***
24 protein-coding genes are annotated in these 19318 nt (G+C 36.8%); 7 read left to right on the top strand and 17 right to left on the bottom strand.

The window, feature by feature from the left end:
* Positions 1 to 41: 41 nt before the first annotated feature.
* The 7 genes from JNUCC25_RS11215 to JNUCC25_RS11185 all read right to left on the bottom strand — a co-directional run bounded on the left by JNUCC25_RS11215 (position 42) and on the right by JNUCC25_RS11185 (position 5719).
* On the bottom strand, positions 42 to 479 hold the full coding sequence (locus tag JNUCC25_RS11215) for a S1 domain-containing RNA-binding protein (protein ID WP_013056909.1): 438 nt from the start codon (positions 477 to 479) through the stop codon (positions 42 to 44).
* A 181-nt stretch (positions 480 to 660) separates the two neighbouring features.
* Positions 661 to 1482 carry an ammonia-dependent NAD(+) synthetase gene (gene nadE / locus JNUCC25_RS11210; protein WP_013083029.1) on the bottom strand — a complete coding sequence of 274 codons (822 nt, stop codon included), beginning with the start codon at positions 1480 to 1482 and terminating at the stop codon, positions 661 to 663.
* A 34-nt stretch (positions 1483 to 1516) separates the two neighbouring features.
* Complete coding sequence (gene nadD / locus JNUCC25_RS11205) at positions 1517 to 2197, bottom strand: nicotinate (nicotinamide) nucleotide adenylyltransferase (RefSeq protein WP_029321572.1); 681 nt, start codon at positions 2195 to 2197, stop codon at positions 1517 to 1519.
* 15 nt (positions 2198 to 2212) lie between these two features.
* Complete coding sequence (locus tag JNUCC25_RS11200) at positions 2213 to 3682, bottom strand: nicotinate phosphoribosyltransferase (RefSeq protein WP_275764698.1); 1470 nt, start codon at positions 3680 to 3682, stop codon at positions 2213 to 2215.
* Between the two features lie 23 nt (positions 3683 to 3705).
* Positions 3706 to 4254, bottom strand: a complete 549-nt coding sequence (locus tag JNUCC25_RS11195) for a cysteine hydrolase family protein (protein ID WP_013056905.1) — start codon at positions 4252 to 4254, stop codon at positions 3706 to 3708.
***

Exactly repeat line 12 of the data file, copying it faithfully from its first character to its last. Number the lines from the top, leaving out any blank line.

* Between the two features lie 23 nt (positions 3683 to 3705).